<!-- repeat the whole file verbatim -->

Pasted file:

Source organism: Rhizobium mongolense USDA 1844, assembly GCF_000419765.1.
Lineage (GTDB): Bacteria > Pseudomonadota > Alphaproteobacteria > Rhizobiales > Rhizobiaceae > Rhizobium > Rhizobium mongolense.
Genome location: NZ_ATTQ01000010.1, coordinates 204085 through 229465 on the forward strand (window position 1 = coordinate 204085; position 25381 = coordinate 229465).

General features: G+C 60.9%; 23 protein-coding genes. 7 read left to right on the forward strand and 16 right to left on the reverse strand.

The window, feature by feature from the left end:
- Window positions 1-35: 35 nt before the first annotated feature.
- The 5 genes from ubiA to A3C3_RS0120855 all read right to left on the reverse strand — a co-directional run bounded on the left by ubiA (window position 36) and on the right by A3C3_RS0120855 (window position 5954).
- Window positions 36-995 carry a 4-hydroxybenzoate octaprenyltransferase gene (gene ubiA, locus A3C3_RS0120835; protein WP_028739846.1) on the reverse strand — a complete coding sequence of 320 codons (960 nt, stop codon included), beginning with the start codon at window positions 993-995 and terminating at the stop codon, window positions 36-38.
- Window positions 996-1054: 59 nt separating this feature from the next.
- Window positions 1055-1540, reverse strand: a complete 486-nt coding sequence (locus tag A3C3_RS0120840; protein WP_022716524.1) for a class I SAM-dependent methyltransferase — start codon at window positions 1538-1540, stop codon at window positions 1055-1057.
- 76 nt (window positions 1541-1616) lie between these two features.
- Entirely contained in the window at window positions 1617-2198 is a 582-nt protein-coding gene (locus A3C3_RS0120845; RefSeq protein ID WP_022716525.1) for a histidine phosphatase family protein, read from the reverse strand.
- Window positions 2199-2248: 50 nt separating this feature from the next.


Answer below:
Source organism: Rhizobium mongolense USDA 1844, assembly GCF_000419765.1.
Lineage (GTDB): Bacteria > Pseudomonadota > Alphaproteobacteria > Rhizobiales > Rhizobiaceae > Rhizobium > Rhizobium mongolense.
Genome location: NZ_ATTQ01000010.1, coordinates 204085 through 229465 on the forward strand (window position 1 = coordinate 204085; position 25381 = coordinate 229465).

General features: G+C 60.9%; 23 protein-coding genes. 7 read left to right on the forward strand and 16 right to left on the reverse strand.

The window, feature by feature from the left end:
- Window positions 1-35: 35 nt before the first annotated feature.
- The 5 genes from ubiA to A3C3_RS0120855 all read right to left on the reverse strand — a co-directional run bounded on the left by ubiA (window position 36) and on the right by A3C3_RS0120855 (window position 5954).
- Window positions 36-995 carry a 4-hydroxybenzoate octaprenyltransferase gene (gene ubiA, locus A3C3_RS0120835; protein WP_028739846.1) on the reverse strand — a complete coding sequence of 320 codons (960 nt, stop codon included), beginning with the start codon at window positions 993-995 and terminating at the stop codon, window positions 36-38.
- Window positions 996-1054: 59 nt separating this feature from the next.
- Window positions 1055-1540, reverse strand: a complete 486-nt coding sequence (locus tag A3C3_RS0120840; protein WP_022716524.1) for a class I SAM-dependent methyltransferase — start codon at window positions 1538-1540, stop codon at window positions 1055-1057.
- 76 nt (window positions 1541-1616) lie between these two features.
- Entirely contained in the window at window positions 1617-2198 is a 582-nt protein-coding gene (locus A3C3_RS0120845; RefSeq protein ID WP_022716525.1) for a histidine phosphatase family protein, read from the reverse strand.
- Window positions 2199-2248: 50 nt separating this feature from the next.